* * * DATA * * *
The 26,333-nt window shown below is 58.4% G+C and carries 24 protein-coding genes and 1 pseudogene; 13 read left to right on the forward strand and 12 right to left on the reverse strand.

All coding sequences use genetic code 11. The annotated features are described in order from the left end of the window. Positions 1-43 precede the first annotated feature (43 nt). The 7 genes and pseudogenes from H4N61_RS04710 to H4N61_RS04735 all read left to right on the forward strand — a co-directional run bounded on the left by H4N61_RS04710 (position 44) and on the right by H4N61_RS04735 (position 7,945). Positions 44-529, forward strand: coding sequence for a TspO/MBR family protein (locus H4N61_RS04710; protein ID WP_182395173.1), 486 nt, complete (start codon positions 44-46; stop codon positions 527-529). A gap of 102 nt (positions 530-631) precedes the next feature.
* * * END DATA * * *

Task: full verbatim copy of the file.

The 26,333-nt window shown below is 58.4% G+C and carries 24 protein-coding genes and 1 pseudogene; 13 read left to right on the forward strand and 12 right to left on the reverse strand.

All coding sequences use genetic code 11. The annotated features are described in order from the left end of the window. Positions 1-43 precede the first annotated feature (43 nt). The 7 genes and pseudogenes from H4N61_RS04710 to H4N61_RS04735 all read left to right on the forward strand — a co-directional run bounded on the left by H4N61_RS04710 (position 44) and on the right by H4N61_RS04735 (position 7,945). Positions 44-529, forward strand: coding sequence for a TspO/MBR family protein (locus H4N61_RS04710; protein ID WP_182395173.1), 486 nt, complete (start codon positions 44-46; stop codon positions 527-529). A gap of 102 nt (positions 530-631) precedes the next feature.